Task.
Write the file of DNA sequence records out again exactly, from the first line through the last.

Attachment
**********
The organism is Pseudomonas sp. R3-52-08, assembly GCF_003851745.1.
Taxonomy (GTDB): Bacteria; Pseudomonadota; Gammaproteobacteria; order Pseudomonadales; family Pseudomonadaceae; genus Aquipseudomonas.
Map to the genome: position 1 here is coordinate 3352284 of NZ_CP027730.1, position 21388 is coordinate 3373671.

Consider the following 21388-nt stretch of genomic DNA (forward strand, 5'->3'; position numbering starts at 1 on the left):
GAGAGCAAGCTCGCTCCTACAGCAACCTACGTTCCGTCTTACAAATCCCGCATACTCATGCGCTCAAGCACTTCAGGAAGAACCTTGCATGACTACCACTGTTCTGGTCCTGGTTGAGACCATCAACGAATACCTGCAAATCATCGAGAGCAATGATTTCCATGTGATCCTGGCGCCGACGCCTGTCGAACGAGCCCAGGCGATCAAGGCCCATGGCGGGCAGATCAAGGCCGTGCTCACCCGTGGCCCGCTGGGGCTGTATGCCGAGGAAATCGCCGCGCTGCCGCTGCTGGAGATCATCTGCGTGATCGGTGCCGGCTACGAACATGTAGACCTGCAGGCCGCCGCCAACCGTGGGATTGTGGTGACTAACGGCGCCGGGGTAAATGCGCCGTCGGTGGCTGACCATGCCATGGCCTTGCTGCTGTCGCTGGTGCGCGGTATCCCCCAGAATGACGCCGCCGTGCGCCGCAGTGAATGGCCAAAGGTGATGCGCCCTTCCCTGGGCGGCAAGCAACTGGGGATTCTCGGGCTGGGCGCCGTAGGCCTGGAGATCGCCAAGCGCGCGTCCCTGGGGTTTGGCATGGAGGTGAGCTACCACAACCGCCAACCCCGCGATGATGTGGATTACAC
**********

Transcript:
The organism is Pseudomonas sp. R3-52-08, assembly GCF_003851745.1.
Taxonomy (GTDB): Bacteria; Pseudomonadota; Gammaproteobacteria; order Pseudomonadales; family Pseudomonadaceae; genus Aquipseudomonas.
Map to the genome: position 1 here is coordinate 3352284 of NZ_CP027730.1, position 21388 is coordinate 3373671.

Consider the following 21388-nt stretch of genomic DNA (forward strand, 5'->3'; position numbering starts at 1 on the left):
GAGAGCAAGCTCGCTCCTACAGCAACCTACGTTCCGTCTTACAAATCCCGCATACTCATGCGCTCAAGCACTTCAGGAAGAACCTTGCATGACTACCACTGTTCTGGTCCTGGTTGAGACCATCAACGAATACCTGCAAATCATCGAGAGCAATGATTTCCATGTGATCCTGGCGCCGACGCCTGTCGAACGAGCCCAGGCGATCAAGGCCCATGGCGGGCAGATCAAGGCCGTGCTCACCCGTGGCCCGCTGGGGCTGTATGCCGAGGAAATCGCCGCGCTGCCGCTGCTGGAGATCATCTGCGTGATCGGTGCCGGCTACGAACATGTAGACCTGCAGGCCGCCGCCAACCGTGGGATTGTGGTGACTAACGGCGCCGGGGTAAATGCGCCGTCGGTGGCTGACCATGCCATGGCCTTGCTGCTGTCGCTGGTGCGCGGTATCCCCCAGAATGACGCCGCCGTGCGCCGCAGTGAATGGCCAAAGGTGATGCGCCCTTCCCTGGGCGGCAAGCAACTGGGGATTCTCGGGCTGGGCGCCGTAGGCCTGGAGATCGCCAAGCGCGCGTCCCTGGGGTTTGGCATGGAGGTGAGCTACCACAACCGCCAACCCCGCGATGATGTGGATTACAC